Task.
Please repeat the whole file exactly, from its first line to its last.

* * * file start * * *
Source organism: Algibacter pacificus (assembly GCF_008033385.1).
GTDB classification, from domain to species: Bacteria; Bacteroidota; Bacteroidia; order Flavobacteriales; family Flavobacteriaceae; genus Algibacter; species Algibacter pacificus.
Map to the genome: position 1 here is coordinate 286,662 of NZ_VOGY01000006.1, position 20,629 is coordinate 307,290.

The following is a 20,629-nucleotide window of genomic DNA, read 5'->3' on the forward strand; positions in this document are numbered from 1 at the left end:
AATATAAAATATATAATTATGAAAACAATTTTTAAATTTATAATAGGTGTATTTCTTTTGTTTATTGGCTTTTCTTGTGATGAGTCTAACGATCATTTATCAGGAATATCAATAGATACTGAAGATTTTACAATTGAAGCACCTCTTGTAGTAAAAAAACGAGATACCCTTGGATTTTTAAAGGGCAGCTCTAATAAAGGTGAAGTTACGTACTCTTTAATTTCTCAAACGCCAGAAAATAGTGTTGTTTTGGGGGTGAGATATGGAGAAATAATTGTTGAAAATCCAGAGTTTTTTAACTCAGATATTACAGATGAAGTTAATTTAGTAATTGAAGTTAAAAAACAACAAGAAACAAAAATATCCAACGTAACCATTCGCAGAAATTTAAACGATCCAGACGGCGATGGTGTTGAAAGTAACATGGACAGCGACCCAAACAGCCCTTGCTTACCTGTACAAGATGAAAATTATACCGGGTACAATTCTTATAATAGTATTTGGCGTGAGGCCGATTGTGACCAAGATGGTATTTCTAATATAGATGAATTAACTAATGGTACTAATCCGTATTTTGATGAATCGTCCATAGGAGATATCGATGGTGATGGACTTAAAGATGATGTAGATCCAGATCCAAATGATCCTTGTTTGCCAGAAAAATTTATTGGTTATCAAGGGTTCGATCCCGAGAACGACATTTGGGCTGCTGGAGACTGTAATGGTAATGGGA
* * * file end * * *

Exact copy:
Source organism: Algibacter pacificus (assembly GCF_008033385.1).
GTDB classification, from domain to species: Bacteria; Bacteroidota; Bacteroidia; order Flavobacteriales; family Flavobacteriaceae; genus Algibacter; species Algibacter pacificus.
Map to the genome: position 1 here is coordinate 286,662 of NZ_VOGY01000006.1, position 20,629 is coordinate 307,290.

The following is a 20,629-nucleotide window of genomic DNA, read 5'->3' on the forward strand; positions in this document are numbered from 1 at the left end:
AATATAAAATATATAATTATGAAAACAATTTTTAAATTTATAATAGGTGTATTTCTTTTGTTTATTGGCTTTTCTTGTGATGAGTCTAACGATCATTTATCAGGAATATCAATAGATACTGAAGATTTTACAATTGAAGCACCTCTTGTAGTAAAAAAACGAGATACCCTTGGATTTTTAAAGGGCAGCTCTAATAAAGGTGAAGTTACGTACTCTTTAATTTCTCAAACGCCAGAAAATAGTGTTGTTTTGGGGGTGAGATATGGAGAAATAATTGTTGAAAATCCAGAGTTTTTTAACTCAGATATTACAGATGAAGTTAATTTAGTAATTGAAGTTAAAAAACAACAAGAAACAAAAATATCCAACGTAACCATTCGCAGAAATTTAAACGATCCAGACGGCGATGGTGTTGAAAGTAACATGGACAGCGACCCAAACAGCCCTTGCTTACCTGTACAAGATGAAAATTATACCGGGTACAATTCTTATAATAGTATTTGGCGTGAGGCCGATTGTGACCAAGATGGTATTTCTAATATAGATGAATTAACTAATGGTACTAATCCGTATTTTGATGAATCGTCCATAGGAGATATCGATGGTGATGGACTTAAAGATGATGTAGATCCAGATCCAAATGATCCTTGTTTGCCAGAAAAATTTATTGGTTATCAAGGGTTCGATCCCGAGAACGACATTTGGGCTGCTGGAGACTGTAATGGTAATGGGA